Like so many young people who turn to music, Stephane Paut — the frontman and driving force behind French metal outfit Alcest — felt profoundly out of place growing up in Bagnols-sur-Ceze, a town of fewer than 20,000 inhabitants located at the edge of the French region of Provence.. “It’s crazy,” he says on a Skype call from Paris, his adoptive home, “because Provence is so beautiful.. I didn’t feel like I was in the right place.”. Aside from drawing, Paut found solace in the raw aggression of black-metal groups like Emperor.. Paut has leaned closer to the Pumpkins than Emperor with Alcest.. And though he’s by no means the first artist to infuse black metal with shoegaze textures, Alcest always has stood out for its singular balance between sparkle and abrasion.. However, on its sixth album, Spiritual Instinct (Oct. 25, Nuclear Blast), Paut has crafted a particularly seamless fusion of black metal-style dissonance with the thickly layered guitar orchestrations of alternative rock.. And as utterly accessible as the melodies on Spiritual Instinct might be at times, the music isn’t likely to turn off discerning, pop-averse listeners who favor street-credible acts like Jesu, Boris and SunnO))).. He also stresses that he means for Alcest’s music to convey a sense of hope.. When Paut was about 5 years old, he started having what he describes as extrasensory visions.. ( In a video trailer where he discusses Spiritual Instinc t’s themes and album artwork, Paut says that Alcest’s music “is breathing spirituality.”). It might sound a bit strange, but I’ve always felt like there’s one part of me that doesn’t really belong [in this physical world].. “I started this project because I was feeling very alone having had this experience,” explains Paut with a laugh.. “For me, it was like throwing a bottle in the sea and hoping for someone to write you back.. That’s the most beautiful feedback you can get.”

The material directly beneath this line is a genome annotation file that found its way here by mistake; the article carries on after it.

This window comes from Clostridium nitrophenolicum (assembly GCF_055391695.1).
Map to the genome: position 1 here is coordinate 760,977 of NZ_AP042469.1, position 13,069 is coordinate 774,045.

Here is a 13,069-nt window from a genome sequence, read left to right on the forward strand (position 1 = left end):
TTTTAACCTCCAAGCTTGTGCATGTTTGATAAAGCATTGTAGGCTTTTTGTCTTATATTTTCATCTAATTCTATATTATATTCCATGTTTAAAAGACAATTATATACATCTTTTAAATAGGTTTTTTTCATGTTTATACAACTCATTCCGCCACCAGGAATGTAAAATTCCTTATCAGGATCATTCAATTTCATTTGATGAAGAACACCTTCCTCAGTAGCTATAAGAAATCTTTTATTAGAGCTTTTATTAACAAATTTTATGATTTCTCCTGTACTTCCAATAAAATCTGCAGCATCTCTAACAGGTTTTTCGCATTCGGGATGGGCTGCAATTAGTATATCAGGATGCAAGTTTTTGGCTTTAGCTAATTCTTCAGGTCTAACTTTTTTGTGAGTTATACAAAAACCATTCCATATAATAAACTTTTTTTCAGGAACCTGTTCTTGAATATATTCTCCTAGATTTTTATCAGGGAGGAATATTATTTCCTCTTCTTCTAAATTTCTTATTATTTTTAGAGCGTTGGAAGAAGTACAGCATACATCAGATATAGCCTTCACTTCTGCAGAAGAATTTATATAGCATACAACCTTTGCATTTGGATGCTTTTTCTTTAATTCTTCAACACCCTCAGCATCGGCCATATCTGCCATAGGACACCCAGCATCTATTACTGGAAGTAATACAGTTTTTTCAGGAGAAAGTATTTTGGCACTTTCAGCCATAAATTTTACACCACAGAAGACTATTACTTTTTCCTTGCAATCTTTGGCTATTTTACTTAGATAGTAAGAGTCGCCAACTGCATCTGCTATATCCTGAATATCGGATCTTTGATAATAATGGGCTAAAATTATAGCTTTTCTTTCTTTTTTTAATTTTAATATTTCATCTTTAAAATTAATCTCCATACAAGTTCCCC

Spiritual Instinct is also exactly the right album at the right time.. Quite likely my 2019 Album of the Year.. Spiritual Instinct is not only a very recognisable Alcest album, portraying the ethereal and mellow side of black metal, but also an innovated one where Neige pushed the black metal and post metal aspects of his music to its natural progression.. Jardin de minuits and L’île des morts are both songs that display this slight increase in heaviness while keeping with the Alcest’s trope of ending a song with a chorus that follows a tremolo picked guitar melody.. The last song Spiritual Instinct is constructed both musically and technically similarly to Délivrance, the last song on the album Shelter which was clearly its high point.

It’s worth pointing out here that Neige has always had an excellent ear for dynamic range, and for when to build up and strip back the instrumental layers.. Although there isn’t quite so much room for such a solo on Spiritual Instinct , that build of layers and the contrast of dynamics is still present.. It opens with a snarling guitar and hefty drums which build and build and then die back to allow that famous, beautiful, crystalline guitar tone to come to the fore.. Positioning Neige as the narrator of Le Miroir, the soul as dark as the rivers of Erebus he talks about is his own.. Putting politics aside, Spiritual Instinct is just as strong and just as beautiful an album as fans could have hoped for as a follow-up to Kodama .


1. Alcest - Spiritual Instinct (Album Review)
2. L'île des morts
3. Alcest - 2016 Kodama [FULL ALBUM]
4. Alcest- Les voyages de l'âme ALBUM REVIEW
5. Les Discrets - Russian Tour Rewind
6. Alcest - Sapphire (Bass Cover)
(Adam Courtinot)